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Communities that “achieve”

A recently published research study focuses on enterprising communities

 

Communities that develop with an aim – communities that “achieve”. Existing social systems with something extra, which also have a lot to say in terms of organisation, embodying a weighty culture of being and accomplishment. Communities, then, that should certainly be analysed and better understood, which is what a Euricse research group did with “Le comunità intraprendenti in Italia” (“Enterprising communities in Italy”), a recently published report that attempts to shed some light on a facet of the economy and of society that many claim to know and be a part of, but whose key features still need to be fully explored.

The study, coordinated by Jacopo Sforzi, revolves around a particular observation: “Since the end of this century’s first decade, when the heavy consequences of the financial crisis on income levels and employment were felt, reliance on the term ‘community’ and on community resources has progressively increased. The pandemic, and now the energy crisis, have further contributed to this evolution.” And, additionally, there is the realisation that it is “finally clear how initiatives promoted by communities are able to bring forth and capitalise on economic resources that our model, purely based on a private goods/public goods dyad, has been neglecting and thus ignored, because unable to situate them within its own system.”

Starting from here, the paper first highlights the distinctive features and widespread nature of Italian enterprising communities, before further exploring the main types of community in existence: community hubs, community enterprises, complex collaboration agreements, neighbourhood caretaker groups, social markets and food banks, communities supporting agriculture, food cooperatives, energy communities and FabLabs. Each enterprising community is described in qualitative and quantitative terms, and for each some concrete examples are given. What emerges is a complex and varied picture of a world that, as we mentioned above, is substantial yet not fully understood.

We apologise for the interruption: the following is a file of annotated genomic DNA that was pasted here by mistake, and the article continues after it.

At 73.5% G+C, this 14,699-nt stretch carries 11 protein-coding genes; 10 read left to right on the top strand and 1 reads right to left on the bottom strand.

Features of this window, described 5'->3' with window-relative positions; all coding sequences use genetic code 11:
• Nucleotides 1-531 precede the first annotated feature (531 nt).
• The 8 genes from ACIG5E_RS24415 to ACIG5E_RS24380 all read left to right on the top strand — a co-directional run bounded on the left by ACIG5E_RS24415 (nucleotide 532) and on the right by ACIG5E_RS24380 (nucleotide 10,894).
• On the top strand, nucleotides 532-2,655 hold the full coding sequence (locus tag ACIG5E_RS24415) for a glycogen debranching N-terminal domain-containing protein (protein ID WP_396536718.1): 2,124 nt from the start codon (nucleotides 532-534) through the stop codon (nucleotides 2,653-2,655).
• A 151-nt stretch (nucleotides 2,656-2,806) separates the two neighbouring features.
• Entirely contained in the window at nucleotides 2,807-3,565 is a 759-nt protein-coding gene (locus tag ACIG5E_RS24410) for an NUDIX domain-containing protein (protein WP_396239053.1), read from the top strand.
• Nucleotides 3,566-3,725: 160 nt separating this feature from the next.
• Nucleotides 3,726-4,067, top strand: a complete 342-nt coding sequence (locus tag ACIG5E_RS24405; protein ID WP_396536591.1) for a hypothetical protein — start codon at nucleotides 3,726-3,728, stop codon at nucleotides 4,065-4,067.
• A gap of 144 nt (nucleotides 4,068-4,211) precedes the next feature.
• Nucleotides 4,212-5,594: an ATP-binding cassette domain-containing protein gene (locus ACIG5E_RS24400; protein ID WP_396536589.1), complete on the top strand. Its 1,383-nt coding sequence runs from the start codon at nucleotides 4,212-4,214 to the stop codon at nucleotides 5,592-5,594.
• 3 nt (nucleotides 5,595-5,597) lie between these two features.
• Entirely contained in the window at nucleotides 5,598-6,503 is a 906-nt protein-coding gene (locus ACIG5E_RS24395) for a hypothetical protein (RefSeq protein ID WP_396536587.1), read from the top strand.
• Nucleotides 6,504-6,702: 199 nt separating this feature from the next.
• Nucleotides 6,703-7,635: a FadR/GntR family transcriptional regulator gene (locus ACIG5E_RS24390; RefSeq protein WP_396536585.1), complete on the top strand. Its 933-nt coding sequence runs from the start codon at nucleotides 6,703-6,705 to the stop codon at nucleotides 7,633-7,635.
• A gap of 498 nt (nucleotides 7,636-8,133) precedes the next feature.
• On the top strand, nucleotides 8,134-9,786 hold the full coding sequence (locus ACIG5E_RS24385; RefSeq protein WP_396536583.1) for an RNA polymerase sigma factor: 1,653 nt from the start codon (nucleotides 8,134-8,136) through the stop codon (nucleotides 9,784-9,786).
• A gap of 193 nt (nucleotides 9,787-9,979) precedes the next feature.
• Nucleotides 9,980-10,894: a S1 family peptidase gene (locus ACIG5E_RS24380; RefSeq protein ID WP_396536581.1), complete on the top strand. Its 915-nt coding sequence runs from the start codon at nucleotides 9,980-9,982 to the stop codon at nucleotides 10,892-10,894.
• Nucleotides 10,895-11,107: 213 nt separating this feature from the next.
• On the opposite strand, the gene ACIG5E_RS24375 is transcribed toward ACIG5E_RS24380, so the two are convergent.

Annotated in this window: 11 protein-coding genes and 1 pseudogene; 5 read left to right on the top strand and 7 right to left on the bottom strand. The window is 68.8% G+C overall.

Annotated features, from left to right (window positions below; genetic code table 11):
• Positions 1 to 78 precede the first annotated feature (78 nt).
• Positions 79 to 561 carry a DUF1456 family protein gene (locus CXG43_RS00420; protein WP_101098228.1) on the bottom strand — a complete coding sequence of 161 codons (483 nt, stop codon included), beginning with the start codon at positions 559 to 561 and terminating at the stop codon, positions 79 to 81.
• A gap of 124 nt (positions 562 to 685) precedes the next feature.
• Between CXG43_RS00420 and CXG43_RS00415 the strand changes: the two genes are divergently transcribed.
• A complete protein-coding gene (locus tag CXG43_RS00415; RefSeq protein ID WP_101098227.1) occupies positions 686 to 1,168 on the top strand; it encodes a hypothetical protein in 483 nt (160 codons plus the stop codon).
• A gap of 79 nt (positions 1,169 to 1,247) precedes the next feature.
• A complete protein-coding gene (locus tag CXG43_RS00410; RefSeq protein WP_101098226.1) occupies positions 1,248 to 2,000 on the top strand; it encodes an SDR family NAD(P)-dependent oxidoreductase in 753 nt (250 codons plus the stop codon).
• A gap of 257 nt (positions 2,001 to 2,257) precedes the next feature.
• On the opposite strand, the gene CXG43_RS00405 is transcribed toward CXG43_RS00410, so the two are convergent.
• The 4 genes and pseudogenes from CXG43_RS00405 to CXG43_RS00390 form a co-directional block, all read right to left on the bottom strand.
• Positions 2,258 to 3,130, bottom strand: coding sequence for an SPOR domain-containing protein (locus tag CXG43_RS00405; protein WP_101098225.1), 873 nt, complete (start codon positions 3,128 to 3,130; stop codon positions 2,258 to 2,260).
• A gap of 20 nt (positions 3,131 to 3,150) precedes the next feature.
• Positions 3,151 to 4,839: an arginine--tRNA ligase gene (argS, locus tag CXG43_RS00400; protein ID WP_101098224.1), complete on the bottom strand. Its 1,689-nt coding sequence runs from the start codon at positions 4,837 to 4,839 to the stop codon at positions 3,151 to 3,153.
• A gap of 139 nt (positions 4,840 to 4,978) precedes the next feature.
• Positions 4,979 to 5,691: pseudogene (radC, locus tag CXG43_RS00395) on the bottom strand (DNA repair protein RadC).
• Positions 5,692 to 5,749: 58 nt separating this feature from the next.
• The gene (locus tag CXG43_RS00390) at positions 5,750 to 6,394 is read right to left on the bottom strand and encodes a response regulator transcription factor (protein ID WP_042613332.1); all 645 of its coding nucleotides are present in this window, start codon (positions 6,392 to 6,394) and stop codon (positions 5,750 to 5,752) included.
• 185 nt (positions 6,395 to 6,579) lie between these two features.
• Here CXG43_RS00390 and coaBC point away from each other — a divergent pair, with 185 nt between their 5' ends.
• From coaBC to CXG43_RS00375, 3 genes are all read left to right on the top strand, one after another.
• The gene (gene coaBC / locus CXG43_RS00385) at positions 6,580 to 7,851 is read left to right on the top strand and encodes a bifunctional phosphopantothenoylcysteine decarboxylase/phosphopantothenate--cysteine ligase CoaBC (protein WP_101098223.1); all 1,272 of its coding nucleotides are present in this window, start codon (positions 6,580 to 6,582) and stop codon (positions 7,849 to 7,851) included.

“Virtuous examples of social innovation” – this is how the study defines them in its conclusions – such communities acquire a new aspect and a new role as drivers of a different social and production culture.

Indeed, such conclusions also add that, “It becomes obvious, then, how the different experiences encompass several intervention areas, which vary depending on the needs and resources of each single community, and succeed in joining together cultural, social, economic and also political activities. In addition, it is also possible to identify the enterprising communities described in this report as efficient tools for the activation and consolidation of territories’ social capital.” In other words, this is a promising world that has just been discovered and, as such, needs to be further investigated.

Le comunità intraprendenti in Italia (“Enterprising communities in Italy”)

Various authors.